• Janet delcastillo

      Mark I hope you hang in there…our time will come…I hope the business doesnt self destruct meanwhile.

    • Roisin

      Good for you and good luck too. You sure have my admiration and, I would bet, that of many others. I’m sure it must be discouraging at times. Thank you for doing it right.

  • Francis Bush

    This action reminds me of allowing students to grade their own class work. This kind of function has reached monstrous proportions in the liberal school systems across the USA. We have a society with no guts when it comes to criticizing sorry judgments. The racing industry continues to fall into this kind of thinking and we should have expected it to have happened.

  • JS

    It does seem the trainers are the king pins in racing. The whole system revolves around them. The owners pay out big money but are usually absent; the vets do their bidding or they will not be working ; the tracks need them or they will not be in business. Unfortunately they seem to hold the business hostage. Too bad so many trainers are, at the very least, unethical.

  • Thegospeltruth

    On December 29, 2011, the Florida DPMW lowered the Bute threshold from 5 to 2 mcg/ml and established new thresholds and withdrawal times for 7 ARCI Class lV and V therapeutic medications with Flunixin/Banamine being one of them. Banamine went from a 48 hour withdrawal in Florida to the ARCI Model Rule 24 hour withdrawal time and a 20/ng/ml. This threshold only works if Banamine is administered by weight (0.5 mg per pound) as a “standard dose” would place a smaller horse in jeopardy of exceeding the threshold. The Florida lab turn-around time on a sample is 4-5 weeks which explains why Navarro was informed of all of them at once, and had no more after notification. To be fair, these Banamine overages should have been counted as one. The DPMW should definitely have given this trainer every possible “deal.”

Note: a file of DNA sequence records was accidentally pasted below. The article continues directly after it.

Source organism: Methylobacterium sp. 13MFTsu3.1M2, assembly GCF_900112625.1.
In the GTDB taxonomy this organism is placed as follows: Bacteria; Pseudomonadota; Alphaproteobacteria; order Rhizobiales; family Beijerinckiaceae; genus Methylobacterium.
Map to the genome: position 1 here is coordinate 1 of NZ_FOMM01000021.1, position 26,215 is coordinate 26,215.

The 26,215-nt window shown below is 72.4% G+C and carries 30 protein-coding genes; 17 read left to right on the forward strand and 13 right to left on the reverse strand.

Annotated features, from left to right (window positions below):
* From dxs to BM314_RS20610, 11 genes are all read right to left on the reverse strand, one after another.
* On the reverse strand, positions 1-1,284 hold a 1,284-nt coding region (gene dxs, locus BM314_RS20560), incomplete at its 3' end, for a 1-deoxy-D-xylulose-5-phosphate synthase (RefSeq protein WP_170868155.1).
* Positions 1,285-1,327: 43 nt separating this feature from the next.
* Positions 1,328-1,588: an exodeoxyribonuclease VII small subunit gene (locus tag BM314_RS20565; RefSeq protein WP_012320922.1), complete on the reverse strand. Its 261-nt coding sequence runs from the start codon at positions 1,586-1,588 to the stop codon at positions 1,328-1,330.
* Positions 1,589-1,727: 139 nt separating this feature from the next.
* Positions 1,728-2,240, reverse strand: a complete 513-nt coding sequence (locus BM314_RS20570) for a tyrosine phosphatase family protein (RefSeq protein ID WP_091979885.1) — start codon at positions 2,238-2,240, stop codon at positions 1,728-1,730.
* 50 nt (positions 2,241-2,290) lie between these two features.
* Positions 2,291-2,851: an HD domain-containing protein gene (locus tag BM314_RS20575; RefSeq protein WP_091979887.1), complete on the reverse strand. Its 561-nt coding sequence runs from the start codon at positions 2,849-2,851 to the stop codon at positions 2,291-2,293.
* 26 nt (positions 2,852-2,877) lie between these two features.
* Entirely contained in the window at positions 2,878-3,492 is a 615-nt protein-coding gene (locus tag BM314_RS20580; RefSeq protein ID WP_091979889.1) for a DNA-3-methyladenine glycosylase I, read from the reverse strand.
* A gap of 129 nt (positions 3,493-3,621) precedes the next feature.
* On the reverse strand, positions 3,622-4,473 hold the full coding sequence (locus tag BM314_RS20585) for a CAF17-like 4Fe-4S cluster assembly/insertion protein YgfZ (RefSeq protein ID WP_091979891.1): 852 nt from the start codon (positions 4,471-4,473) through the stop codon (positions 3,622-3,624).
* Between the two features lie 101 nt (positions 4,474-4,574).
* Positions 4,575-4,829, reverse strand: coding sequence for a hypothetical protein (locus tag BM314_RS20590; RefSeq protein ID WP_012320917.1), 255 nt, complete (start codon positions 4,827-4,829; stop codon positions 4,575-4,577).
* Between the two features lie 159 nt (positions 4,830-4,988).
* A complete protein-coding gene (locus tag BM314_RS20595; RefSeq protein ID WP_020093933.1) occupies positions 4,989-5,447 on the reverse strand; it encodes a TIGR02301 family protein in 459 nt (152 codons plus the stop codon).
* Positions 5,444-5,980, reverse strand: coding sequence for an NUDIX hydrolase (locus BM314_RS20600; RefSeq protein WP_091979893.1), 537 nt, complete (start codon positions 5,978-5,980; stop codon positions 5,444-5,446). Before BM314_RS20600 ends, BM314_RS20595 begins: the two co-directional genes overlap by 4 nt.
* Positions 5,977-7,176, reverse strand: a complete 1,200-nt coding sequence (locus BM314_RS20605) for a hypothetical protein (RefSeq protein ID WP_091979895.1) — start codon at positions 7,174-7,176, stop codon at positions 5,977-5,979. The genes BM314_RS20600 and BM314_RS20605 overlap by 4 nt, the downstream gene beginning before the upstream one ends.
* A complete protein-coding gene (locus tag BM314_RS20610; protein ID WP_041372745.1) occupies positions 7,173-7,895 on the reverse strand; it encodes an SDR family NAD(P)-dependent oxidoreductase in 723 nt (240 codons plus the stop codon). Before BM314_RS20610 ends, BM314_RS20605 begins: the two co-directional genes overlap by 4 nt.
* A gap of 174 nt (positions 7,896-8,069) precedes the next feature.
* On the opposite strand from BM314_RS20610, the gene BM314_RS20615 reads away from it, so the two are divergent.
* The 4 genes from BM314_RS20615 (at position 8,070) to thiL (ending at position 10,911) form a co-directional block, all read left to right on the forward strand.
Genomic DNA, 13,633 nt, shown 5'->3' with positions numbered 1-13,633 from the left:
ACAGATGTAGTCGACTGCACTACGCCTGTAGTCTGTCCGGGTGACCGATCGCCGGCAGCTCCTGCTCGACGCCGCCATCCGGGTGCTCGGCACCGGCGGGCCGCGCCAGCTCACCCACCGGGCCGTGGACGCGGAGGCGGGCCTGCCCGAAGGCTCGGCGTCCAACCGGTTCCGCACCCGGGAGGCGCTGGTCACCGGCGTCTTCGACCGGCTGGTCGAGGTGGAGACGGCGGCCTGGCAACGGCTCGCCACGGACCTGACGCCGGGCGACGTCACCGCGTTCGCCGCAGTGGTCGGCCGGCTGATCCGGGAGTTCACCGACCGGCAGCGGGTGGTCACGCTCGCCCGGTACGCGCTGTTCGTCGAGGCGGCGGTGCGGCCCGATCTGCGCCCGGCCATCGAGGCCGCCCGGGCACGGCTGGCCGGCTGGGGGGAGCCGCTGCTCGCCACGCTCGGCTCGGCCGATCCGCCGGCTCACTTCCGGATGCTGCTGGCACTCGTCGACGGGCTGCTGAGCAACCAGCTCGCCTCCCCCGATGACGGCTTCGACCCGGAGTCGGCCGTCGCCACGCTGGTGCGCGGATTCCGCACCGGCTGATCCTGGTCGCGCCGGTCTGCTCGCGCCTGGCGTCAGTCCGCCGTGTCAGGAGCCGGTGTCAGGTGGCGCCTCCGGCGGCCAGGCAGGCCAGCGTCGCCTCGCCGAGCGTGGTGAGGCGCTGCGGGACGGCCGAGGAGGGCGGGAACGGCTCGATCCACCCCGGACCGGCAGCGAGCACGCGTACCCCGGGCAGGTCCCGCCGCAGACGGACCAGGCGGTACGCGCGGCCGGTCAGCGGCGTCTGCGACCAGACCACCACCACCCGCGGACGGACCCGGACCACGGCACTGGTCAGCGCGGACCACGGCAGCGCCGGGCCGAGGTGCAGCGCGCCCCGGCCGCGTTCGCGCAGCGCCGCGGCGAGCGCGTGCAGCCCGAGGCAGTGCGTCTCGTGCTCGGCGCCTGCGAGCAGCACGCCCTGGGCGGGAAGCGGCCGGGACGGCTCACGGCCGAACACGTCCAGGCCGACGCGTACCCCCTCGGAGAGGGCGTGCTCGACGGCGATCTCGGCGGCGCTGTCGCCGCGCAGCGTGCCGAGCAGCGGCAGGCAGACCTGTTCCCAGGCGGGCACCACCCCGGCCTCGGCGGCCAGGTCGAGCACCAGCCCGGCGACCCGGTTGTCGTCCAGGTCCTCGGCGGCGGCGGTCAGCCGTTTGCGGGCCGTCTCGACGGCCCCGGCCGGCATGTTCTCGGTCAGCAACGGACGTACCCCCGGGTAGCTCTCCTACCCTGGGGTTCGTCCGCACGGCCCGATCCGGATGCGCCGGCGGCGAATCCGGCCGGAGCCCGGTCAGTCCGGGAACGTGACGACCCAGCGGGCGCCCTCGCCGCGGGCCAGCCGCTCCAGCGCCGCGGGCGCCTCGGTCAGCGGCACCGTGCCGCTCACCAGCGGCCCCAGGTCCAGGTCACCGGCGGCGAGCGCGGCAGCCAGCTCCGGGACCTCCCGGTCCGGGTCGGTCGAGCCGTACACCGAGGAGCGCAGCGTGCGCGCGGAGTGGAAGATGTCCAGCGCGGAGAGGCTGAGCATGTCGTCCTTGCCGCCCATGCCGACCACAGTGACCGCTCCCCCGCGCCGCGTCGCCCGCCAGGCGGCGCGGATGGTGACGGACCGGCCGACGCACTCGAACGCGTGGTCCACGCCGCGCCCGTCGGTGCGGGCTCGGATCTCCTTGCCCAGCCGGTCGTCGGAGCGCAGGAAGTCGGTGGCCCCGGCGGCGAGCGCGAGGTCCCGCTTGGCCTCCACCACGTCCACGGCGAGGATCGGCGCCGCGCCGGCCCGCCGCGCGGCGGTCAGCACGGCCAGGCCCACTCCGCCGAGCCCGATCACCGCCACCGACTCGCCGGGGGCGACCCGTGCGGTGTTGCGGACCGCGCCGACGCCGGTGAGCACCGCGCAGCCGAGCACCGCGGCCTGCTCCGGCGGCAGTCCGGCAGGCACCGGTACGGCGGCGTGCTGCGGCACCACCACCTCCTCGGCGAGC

• Convene

    I guess it isn’t what you do. It’s who you know!!! Next thing we’ll be asking convicted murderers when it’s convenient for them to begin their sentences. I wonder how well that would go over …

    • Jay Stone

      Lets not go overboard and compare drug overage on an anti inflammatory to convicted murderers. That’s getting silly.

      • Convene

        It’s called, “tongue-in-cheek.” Never occurred to me anyone wouldn’t recognize it!

        • Jay Stone

          Understand it but there are a lot of a analogys to choosing when u serve your 60 we could have used that would have shown how preposterous it really is.

  • Dr. CJ

    Florida, with no state income tax, hires based on the lowest bidder. This breeds incompetence and lack of attention to structure and process. I worked in their system once upon a time and it was a pathetic joke at that time. Through networking, I believe it still is.